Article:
More incidents of racist hate crime reported in Derbyshire

Derbyshire Police are having to deal with more hate crime, which is mostly racist incidents, figures show.

Thursday, 18th October 2018, 11:01 am
File photo dated 21/03/17 of graffiti on a wall in Bristol. Churches, mosques, temples and gurdwaras can bid for a share of £1 million of Government funding to help protect against hate crimes.

The latest Home Office data shows that between April 2017 and March 2018, 673 cases were reported to police, up from 599 the year before.

And the vast majority of those, 562 in total, were racist abuse or attacks.

Additionally there were 31 cases of religious hate crime.

Across England and Wales the number of religious hate crimes reported increased by 40% over the last year.

While the police force figures do not break down crimes by religion, across England and Wales more than half of the hate crime reported was against Muslims.

The Home Office report explains there were spikes in Islamophobic hate crime after recent terrorist attacks.

The time period includes the Manchester Arena terror attack and the London Bridge attack.

On March 22 2017, just before the start of the latest 12 months recorded, five people also died in a terror attack outside Parliament.

Fiyaz Mughal, founder of Tell Mama, a project which measures anti-Muslim attacks, said he was “not surprised” by the increase.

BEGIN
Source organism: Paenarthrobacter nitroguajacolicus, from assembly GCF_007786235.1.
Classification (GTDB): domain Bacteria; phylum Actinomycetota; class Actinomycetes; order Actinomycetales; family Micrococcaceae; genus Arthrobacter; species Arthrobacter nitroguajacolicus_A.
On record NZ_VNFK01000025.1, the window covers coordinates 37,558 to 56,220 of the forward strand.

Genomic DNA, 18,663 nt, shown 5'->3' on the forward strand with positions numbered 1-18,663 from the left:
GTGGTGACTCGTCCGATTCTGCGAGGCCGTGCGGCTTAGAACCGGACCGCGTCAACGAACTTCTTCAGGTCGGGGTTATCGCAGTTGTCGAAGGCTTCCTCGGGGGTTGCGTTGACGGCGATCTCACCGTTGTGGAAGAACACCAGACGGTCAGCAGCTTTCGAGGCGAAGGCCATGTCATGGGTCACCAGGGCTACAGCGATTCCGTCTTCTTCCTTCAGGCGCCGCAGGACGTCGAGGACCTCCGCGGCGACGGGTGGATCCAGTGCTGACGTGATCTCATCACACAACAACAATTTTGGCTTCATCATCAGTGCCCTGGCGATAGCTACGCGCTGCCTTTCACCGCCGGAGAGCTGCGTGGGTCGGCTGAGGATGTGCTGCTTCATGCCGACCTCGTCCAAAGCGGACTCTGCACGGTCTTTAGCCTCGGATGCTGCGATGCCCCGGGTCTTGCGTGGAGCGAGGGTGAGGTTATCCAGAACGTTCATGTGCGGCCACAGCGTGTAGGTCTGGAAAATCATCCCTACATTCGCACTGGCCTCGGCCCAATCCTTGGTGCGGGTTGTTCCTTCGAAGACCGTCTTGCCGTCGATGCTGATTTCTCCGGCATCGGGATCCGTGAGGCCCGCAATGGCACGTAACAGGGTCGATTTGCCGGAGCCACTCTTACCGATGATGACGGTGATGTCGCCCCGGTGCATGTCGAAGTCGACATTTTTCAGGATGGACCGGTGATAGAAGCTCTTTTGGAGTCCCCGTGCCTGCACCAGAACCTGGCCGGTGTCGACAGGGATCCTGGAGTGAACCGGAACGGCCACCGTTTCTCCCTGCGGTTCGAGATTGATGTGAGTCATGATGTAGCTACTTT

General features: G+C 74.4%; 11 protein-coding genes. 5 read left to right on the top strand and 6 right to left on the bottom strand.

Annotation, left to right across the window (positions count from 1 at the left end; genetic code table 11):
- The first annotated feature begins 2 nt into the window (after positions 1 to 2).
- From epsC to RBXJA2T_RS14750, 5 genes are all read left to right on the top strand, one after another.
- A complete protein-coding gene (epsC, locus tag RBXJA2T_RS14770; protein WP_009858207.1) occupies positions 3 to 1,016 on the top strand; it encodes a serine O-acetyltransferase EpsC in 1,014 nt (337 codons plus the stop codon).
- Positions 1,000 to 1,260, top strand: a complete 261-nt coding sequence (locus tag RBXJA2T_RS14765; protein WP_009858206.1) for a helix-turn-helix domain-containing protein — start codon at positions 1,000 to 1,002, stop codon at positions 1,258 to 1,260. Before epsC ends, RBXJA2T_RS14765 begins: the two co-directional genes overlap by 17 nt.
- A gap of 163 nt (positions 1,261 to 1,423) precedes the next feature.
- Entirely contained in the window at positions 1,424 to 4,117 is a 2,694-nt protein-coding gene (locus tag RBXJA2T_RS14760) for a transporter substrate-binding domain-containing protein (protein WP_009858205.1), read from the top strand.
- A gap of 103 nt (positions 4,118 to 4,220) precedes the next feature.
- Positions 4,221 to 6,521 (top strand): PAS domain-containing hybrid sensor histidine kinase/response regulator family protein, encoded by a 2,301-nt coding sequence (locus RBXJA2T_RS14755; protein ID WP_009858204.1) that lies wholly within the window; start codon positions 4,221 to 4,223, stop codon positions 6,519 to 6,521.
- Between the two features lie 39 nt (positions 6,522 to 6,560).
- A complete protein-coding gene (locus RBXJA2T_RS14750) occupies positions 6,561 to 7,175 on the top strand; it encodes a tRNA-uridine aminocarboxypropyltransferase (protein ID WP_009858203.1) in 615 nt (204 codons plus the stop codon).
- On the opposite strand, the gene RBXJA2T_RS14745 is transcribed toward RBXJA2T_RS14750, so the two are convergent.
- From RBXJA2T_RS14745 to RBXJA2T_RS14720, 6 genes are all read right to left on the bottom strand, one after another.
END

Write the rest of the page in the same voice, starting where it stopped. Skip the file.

“There has been a perfect storm of the political mainstreaming of Islamophobia, terrorist attacks, the rise of the far right and abuse that’s allowed on social media.

“Social media companies have come a long way, however they need to get quicker at banning people who post anti-Muslim content.

Mr Mughal believes the key is educating children from an early age to be tolerant to other religions.

“According to our data, the most common age group of people committing Islamophobic hate crime are aged 13 to 18. This is why working with teachers and schools is so important.”

In Derbyshire, the total number of recorded hate crime incidents has increased by 32% over the last five years.

This is partly because of improvements in the way crimes are recorded but there have been spikes after events such as the Brexit referendum and the terrorist attacks.

Hate crimes and incidents are defined as those perceived to be motivated by hostility or prejudice based on a personal characteristic.

Five strands are monitored centrally: race or ethnicity; religion or beliefs; sexual orientation; disability; and transgender identity.

The number of incidents where disability was a motivating factor, dropped from 40 to 20.

Ahead of the release of the statistics, the Government published a refreshed strategy for tackling hate crime.

The Law Commission will carry out a review to explore how to make current legislation more effective and consider if there should be additional “protected characteristics” to cover offences motivated by, or demonstrating, hatred based on sex and gender characteristics, or hatred of older people.

In another step outlined in the blueprint, taxi drivers and door staff will be given guidance on spotting hate crime.